"It was a good experience," Caamano said. "Each round you go on the caliber of play gets higher and higher. In the (OHL) finals, I think, we had 18 guys signed (to NHL contracts), so there were a lot of guys there that are making the next step to pro. The Memorial Cup, it's kind of the best of the best. You want to shine there, but we came up short. Nonetheless, we had a great season."

Stars player development coordinator Rich Peverley saw a lot of Caamano this season, especially after the trade to Hamilton, just a 35-minute drive from Peverley's home base in Ontario.

"He was great," Peverley said. "He started off really well in Hamilton, went through a little bit of a lull and then in the playoffs he was outstanding. He has so many good pro attributes. He skates really well, he is determined, and he works really hard. I have nothing but great things to say about him."

Now, Caamano, a fifth-round pick (146th overall) by the Stars in the 2016 NHL Draft, has his sights on turning pro in 2018-19 after four seasons in the OHL, where he recorded 167 points (83 goals, 84 assists) in 259 games.

"That's definitely my goal, Caamano said. "I don't want to go back to juniors. I want to make the next step, but I know it comes with a lot of hard work and I need to prove that I can stay there. It's not going to be given to me by any means."

Caamano already has had a taste of the pro game. After his season in juniors ended in 2016-17, he joined the Texas Stars and played six regular-season AHL games, picking up three assists. This past season, he was on hand during Texas' run to the Calder Cup Finals. He didn't play but skated with the team's Black Aces.

"It was the Finals, and that's the best hockey you are going to get at that time," Caamano said. "For me, it was nice to see how the guys took care of themselves and even between games at the hotel they are doing the little things. The pace of play was something that jumped out to me; both teams played at a great pace. A team doesn't get to the Finals every year, so it was nice for me to get that experience."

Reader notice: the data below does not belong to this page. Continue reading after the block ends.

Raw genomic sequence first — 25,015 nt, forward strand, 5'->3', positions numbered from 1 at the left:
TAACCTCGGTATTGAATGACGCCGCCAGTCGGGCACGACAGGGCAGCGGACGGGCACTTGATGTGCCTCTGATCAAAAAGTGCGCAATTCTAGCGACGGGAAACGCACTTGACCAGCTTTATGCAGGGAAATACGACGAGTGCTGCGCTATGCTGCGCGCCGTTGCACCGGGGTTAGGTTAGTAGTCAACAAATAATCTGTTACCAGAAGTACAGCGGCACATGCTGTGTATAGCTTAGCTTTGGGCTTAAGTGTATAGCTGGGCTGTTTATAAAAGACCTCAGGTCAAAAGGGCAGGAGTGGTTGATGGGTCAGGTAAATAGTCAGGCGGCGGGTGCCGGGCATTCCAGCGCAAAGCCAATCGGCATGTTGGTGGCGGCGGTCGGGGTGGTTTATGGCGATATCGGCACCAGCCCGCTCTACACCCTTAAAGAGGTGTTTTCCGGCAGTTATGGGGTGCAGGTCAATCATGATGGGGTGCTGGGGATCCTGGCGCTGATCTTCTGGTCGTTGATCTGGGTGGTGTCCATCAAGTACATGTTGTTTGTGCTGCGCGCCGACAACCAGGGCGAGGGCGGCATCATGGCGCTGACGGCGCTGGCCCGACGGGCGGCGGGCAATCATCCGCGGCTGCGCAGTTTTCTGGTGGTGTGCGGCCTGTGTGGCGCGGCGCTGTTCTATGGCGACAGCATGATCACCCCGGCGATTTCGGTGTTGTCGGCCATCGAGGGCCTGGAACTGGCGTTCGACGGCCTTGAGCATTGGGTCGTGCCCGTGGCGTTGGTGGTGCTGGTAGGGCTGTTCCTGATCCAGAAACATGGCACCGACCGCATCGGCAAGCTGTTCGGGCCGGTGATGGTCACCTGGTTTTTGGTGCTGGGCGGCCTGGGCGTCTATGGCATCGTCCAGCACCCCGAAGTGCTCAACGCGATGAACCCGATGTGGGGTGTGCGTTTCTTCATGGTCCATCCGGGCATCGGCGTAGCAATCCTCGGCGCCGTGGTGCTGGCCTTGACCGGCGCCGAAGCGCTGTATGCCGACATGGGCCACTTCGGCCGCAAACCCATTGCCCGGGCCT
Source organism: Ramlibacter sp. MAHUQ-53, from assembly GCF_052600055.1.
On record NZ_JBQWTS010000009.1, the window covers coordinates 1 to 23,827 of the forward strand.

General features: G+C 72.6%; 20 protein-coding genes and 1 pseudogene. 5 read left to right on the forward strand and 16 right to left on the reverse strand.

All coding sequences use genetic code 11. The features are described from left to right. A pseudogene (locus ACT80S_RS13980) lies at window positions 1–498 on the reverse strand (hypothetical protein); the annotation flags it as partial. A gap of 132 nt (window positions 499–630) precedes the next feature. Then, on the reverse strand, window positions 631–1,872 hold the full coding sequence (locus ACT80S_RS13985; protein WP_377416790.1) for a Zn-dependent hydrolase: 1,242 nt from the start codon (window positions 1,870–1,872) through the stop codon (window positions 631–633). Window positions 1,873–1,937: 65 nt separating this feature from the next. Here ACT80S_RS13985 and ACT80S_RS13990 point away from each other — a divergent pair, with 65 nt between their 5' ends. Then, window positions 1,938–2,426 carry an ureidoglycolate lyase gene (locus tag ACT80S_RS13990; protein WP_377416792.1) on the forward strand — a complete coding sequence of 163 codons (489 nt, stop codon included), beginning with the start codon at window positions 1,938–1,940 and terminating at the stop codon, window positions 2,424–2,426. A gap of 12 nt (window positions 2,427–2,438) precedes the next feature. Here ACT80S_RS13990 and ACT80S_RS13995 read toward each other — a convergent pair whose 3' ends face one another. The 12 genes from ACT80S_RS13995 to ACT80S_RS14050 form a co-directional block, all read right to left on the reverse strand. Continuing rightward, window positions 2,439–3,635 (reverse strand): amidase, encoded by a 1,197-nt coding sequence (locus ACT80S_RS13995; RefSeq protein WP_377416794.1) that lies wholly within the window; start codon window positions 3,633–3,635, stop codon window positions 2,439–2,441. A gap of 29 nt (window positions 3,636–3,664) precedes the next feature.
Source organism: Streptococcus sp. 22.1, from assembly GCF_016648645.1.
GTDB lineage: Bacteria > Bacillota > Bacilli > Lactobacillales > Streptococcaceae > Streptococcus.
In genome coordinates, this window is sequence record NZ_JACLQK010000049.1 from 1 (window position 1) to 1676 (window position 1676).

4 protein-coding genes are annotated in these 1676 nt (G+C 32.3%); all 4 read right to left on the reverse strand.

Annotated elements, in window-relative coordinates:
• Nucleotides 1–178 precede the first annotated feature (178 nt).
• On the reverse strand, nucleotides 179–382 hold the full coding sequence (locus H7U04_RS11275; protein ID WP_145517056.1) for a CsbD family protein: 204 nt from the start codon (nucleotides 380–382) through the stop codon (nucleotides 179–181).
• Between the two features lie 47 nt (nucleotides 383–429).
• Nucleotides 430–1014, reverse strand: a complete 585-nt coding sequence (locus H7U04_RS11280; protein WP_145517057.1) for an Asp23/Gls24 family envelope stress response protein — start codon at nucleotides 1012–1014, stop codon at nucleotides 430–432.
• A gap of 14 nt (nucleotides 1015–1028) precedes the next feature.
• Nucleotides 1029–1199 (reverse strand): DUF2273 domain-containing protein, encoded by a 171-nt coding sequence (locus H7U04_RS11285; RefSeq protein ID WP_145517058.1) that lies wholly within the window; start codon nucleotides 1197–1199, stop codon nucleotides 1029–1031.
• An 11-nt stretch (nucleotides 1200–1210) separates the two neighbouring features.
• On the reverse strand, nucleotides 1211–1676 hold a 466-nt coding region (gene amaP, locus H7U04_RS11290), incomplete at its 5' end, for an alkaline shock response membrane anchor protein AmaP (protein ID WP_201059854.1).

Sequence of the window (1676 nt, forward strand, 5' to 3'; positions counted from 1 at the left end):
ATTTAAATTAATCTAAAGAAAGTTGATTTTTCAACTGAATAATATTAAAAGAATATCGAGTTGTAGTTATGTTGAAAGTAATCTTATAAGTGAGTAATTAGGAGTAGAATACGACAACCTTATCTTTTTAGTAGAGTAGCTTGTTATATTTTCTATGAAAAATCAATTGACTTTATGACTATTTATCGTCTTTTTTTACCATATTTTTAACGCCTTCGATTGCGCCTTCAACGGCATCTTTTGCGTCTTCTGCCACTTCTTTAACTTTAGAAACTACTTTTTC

Caamano, who signed an entry-level contract in April 2017, made a strong showing at Dallas' training camp last year before heading back to juniors. He'll look for a repeat this year, but with the goal of sticking around a little longer as he begins his pro career, most likely in Cedar Park with the Texas Stars.

"When I was skating with the Black Aces with Texas, (Caamano) looked like he could step in," Peverley said. "That transition to pro is going to be pretty good for him. He's got a lot of good characteristics. He's got a good future."

Don't miss the excitement of Stars hockey at American Airlines Center this season: Verified 2018-19 single-game resale tickets are now available for purchase by clicking here.

This story was not subject to the approval of the National Hockey League or Dallas Stars Hockey Club.

Mark Stepneski is an independent writer whose posts on DallasStars.com reflect his own opinions and do not represent official statements from the Dallas Stars. Follow him on Twitter @StarsInsideEdge.